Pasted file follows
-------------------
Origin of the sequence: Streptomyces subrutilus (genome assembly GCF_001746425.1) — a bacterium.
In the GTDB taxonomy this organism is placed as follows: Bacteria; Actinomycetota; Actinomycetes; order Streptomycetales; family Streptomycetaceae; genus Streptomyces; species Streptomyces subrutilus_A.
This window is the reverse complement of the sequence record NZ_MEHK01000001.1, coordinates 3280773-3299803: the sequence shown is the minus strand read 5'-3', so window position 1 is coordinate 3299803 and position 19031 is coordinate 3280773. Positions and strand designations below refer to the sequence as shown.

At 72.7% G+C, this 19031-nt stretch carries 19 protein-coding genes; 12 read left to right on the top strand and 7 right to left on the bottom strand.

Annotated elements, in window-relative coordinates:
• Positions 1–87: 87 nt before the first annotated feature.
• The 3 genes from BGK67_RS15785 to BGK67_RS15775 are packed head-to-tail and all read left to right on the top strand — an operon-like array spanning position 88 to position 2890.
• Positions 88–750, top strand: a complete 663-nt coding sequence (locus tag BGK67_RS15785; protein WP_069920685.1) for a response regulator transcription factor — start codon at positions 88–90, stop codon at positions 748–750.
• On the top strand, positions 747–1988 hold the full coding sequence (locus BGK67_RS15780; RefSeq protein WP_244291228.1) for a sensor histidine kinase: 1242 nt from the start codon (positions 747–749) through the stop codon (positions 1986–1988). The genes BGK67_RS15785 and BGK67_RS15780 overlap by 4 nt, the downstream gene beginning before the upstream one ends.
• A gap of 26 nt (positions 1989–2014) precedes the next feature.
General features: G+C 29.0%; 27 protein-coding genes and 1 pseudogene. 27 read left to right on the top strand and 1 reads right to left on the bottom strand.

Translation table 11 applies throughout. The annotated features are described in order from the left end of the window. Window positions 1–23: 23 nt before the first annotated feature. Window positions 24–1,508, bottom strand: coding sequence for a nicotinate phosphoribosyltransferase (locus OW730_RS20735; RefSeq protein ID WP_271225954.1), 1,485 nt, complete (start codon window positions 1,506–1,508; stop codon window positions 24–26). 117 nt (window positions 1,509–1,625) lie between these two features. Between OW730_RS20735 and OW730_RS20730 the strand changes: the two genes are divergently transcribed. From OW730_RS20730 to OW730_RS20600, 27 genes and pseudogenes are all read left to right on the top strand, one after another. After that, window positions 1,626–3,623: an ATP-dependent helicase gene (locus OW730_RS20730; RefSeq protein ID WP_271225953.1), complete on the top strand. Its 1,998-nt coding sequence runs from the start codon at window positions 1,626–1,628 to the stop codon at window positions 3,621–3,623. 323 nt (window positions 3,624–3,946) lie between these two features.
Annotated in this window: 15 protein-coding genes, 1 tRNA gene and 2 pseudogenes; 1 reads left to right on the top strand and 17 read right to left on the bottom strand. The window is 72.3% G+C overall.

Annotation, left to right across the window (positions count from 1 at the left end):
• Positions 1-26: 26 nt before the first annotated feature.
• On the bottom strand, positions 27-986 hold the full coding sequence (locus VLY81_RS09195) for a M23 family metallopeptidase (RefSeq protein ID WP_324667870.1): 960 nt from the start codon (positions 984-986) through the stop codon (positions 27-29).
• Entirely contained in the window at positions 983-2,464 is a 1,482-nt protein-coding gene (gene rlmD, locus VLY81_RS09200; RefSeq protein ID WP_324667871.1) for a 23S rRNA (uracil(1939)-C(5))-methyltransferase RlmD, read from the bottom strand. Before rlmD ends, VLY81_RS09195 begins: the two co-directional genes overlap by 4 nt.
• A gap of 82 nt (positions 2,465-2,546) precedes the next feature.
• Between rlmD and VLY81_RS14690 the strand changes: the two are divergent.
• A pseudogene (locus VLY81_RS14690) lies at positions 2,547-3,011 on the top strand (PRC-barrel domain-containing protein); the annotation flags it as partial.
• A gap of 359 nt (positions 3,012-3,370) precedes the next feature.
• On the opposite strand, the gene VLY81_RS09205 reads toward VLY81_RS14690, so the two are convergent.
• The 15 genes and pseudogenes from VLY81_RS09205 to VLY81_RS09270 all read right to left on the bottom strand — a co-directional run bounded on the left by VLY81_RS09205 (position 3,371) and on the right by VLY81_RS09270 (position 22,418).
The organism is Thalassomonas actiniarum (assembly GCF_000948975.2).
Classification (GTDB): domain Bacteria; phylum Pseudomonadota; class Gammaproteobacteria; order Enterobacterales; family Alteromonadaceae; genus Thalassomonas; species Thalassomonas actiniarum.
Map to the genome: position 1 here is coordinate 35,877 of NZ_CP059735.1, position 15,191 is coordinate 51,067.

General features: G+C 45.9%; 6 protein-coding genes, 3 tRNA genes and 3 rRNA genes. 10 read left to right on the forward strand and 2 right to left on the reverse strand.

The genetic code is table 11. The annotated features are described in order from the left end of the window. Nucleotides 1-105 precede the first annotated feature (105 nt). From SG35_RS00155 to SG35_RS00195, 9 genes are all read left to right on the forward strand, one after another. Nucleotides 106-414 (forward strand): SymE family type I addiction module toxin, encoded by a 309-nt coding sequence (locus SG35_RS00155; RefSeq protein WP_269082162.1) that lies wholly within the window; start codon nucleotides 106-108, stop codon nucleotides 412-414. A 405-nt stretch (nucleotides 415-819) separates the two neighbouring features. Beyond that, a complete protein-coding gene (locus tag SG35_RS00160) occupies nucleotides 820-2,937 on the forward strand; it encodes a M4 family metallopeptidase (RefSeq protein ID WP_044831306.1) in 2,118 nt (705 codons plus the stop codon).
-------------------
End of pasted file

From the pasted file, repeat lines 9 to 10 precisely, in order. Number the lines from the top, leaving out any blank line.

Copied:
• On the top strand, positions 747–1988 hold the full coding sequence (locus BGK67_RS15780; RefSeq protein WP_244291228.1) for a sensor histidine kinase: 1242 nt from the start codon (positions 747–749) through the stop codon (positions 1986–1988). The genes BGK67_RS15785 and BGK67_RS15780 overlap by 4 nt, the downstream gene beginning before the upstream one ends.
• A gap of 26 nt (positions 1989–2014) precedes the next feature.